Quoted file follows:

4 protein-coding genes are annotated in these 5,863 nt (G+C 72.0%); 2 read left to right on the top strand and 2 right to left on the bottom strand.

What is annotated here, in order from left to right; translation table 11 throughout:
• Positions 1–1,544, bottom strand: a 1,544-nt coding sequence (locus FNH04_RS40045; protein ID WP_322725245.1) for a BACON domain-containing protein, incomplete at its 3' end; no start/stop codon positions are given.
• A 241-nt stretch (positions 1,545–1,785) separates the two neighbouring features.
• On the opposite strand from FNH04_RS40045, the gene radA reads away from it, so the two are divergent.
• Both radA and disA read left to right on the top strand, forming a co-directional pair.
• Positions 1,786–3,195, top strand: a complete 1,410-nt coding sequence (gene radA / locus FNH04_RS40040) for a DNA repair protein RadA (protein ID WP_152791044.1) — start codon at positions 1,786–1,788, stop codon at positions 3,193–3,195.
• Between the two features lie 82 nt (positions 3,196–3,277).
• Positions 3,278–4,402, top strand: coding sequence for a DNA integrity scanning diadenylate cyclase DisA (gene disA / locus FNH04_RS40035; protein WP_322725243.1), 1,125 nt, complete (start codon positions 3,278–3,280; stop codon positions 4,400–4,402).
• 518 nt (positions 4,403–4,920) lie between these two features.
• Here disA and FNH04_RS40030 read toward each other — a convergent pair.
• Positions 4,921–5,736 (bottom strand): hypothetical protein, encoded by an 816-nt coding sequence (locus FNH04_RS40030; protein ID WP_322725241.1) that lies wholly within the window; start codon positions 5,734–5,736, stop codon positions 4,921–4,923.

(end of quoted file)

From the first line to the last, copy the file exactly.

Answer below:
4 protein-coding genes are annotated in these 5,863 nt (G+C 72.0%); 2 read left to right on the top strand and 2 right to left on the bottom strand.

What is annotated here, in order from left to right; translation table 11 throughout:
• Positions 1–1,544, bottom strand: a 1,544-nt coding sequence (locus FNH04_RS40045; protein ID WP_322725245.1) for a BACON domain-containing protein, incomplete at its 3' end; no start/stop codon positions are given.
• A 241-nt stretch (positions 1,545–1,785) separates the two neighbouring features.
• On the opposite strand from FNH04_RS40045, the gene radA reads away from it, so the two are divergent.
• Both radA and disA read left to right on the top strand, forming a co-directional pair.
• Positions 1,786–3,195, top strand: a complete 1,410-nt coding sequence (gene radA / locus FNH04_RS40040) for a DNA repair protein RadA (protein ID WP_152791044.1) — start codon at positions 1,786–1,788, stop codon at positions 3,193–3,195.
• Between the two features lie 82 nt (positions 3,196–3,277).
• Positions 3,278–4,402, top strand: coding sequence for a DNA integrity scanning diadenylate cyclase DisA (gene disA / locus FNH04_RS40035; protein WP_322725243.1), 1,125 nt, complete (start codon positions 3,278–3,280; stop codon positions 4,400–4,402).
• 518 nt (positions 4,403–4,920) lie between these two features.
• Here disA and FNH04_RS40030 read toward each other — a convergent pair.
• Positions 4,921–5,736 (bottom strand): hypothetical protein, encoded by an 816-nt coding sequence (locus FNH04_RS40030; protein ID WP_322725241.1) that lies wholly within the window; start codon positions 5,734–5,736, stop codon positions 4,921–4,923.